The complexity of credit money is seen as the central issue in the banking-macro nexus, which the author considers as a structural as well as a process component of the evolving economy. This nexus is significant for the stability/fragility of the economic system because it links the monetary domain with the real domain of economic production and consumption. The evolution of credit rules shapes economic networks between households, firms, banks, governments and central banks in space and time. The author discusses the properties and characteristics of this process in three sections. First, he discusses the origins of the theory of money and its role in contemporary monetary economics. Second, he briefly discusses current theoretical foundations of top-down and bottom-up approaches to the banking-macro nexus, such as DSGE or ABM. Third, he suggests an evolutionary framework, building on the generic-rule based approach, to arrive at standards for bottom-up foundations in agent-based models of the banking-macro nexus.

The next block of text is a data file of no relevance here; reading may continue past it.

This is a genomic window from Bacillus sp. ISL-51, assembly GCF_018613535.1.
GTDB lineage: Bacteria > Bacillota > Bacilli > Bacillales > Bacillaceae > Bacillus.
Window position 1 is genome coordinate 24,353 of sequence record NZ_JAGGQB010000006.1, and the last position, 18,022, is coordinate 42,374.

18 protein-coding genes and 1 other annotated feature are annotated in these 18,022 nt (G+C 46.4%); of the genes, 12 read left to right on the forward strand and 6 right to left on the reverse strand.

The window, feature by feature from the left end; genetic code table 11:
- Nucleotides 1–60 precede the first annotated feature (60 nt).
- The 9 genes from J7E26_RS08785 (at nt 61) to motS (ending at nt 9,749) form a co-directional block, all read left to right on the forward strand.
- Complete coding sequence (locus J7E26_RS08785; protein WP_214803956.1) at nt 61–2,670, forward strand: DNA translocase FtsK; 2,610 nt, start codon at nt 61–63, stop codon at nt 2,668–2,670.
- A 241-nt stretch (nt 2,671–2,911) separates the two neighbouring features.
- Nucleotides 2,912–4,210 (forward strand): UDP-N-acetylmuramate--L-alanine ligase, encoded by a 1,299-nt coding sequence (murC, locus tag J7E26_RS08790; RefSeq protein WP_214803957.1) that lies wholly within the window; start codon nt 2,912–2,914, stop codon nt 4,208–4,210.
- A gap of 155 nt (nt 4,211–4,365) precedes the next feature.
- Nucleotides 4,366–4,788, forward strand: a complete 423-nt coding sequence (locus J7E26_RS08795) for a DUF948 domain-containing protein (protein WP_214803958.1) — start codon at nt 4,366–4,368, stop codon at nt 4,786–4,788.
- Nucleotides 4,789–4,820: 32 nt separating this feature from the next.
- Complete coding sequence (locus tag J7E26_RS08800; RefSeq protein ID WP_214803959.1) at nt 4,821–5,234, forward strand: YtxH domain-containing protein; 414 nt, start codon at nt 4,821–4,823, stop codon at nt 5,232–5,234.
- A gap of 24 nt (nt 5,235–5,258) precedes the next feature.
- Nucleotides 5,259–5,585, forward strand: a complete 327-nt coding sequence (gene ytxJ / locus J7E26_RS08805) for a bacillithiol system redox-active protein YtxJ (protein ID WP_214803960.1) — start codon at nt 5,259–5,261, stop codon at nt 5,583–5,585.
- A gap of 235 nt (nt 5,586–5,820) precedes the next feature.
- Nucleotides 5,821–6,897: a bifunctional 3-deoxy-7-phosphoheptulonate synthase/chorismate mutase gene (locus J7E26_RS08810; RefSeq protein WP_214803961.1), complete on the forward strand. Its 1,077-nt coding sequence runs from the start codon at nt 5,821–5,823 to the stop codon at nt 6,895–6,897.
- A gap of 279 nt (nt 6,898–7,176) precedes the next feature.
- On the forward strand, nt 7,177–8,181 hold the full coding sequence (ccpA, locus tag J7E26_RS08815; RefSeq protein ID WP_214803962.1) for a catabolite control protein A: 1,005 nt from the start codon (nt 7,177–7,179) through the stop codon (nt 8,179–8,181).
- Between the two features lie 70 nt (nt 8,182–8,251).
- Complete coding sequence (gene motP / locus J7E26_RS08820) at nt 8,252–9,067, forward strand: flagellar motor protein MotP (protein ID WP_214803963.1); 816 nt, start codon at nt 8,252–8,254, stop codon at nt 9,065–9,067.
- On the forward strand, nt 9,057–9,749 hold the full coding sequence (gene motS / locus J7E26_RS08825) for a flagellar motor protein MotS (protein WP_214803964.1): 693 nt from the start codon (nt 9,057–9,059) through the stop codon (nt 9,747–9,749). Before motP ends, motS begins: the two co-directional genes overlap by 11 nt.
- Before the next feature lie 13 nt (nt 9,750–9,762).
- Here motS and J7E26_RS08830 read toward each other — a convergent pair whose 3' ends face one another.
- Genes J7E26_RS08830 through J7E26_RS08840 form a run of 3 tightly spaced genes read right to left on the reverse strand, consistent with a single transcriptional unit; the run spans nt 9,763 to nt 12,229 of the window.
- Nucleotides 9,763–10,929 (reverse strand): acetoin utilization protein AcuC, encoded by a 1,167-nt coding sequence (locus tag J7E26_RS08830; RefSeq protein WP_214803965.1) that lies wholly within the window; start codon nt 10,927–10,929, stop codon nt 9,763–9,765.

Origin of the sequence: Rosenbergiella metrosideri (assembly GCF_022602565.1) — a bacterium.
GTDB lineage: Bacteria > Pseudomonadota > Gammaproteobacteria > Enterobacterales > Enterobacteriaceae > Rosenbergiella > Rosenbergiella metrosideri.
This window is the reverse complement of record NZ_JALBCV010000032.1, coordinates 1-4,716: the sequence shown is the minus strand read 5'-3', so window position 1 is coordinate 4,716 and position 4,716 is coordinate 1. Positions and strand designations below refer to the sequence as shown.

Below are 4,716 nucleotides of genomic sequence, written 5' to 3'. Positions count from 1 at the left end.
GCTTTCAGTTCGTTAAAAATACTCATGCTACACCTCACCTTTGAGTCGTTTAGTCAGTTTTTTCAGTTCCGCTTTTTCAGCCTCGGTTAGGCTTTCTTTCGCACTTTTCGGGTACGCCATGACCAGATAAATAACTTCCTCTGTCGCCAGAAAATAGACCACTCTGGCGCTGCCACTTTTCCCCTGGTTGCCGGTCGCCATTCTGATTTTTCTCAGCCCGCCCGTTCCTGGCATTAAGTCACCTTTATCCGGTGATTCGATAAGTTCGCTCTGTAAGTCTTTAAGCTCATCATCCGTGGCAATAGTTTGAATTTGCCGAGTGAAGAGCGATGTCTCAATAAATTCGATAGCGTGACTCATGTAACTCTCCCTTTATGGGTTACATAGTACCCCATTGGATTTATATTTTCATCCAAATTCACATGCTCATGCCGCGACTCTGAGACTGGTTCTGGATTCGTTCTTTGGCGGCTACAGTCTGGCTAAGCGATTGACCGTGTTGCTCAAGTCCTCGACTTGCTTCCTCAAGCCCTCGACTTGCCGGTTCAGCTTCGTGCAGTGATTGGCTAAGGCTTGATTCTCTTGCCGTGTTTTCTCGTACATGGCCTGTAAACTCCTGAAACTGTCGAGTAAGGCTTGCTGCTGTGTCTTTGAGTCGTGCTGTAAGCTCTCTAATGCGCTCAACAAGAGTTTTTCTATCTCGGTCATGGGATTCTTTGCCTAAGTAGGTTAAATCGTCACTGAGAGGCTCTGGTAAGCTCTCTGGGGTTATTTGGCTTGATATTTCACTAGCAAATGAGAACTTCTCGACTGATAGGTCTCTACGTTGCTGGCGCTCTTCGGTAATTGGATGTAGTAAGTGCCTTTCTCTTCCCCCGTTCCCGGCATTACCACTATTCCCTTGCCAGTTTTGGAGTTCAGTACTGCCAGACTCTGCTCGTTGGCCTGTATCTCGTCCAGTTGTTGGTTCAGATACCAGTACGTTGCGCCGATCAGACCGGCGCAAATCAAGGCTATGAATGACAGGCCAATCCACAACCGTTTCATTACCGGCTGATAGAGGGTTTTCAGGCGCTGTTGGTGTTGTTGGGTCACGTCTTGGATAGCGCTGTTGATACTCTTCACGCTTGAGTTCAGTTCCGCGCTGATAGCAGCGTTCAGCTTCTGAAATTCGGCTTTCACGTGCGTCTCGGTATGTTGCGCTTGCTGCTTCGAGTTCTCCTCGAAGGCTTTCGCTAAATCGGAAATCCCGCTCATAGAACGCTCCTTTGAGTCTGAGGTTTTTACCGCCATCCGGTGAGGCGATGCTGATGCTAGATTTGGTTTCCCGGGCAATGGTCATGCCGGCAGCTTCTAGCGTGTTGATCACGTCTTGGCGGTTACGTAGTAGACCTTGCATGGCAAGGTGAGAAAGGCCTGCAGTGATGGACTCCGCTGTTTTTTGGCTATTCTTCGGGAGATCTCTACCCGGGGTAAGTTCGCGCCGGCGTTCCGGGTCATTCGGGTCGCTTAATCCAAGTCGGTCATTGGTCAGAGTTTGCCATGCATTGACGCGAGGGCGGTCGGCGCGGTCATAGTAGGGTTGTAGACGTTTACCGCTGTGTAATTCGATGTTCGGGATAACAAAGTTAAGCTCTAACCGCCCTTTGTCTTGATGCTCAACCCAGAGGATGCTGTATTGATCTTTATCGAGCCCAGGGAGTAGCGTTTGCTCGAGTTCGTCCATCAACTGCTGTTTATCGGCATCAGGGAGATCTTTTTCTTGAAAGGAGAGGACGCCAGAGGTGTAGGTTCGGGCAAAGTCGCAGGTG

Paper submitted to the special issue
Economic Perspectives Challenging Financialization, Inequality and Crises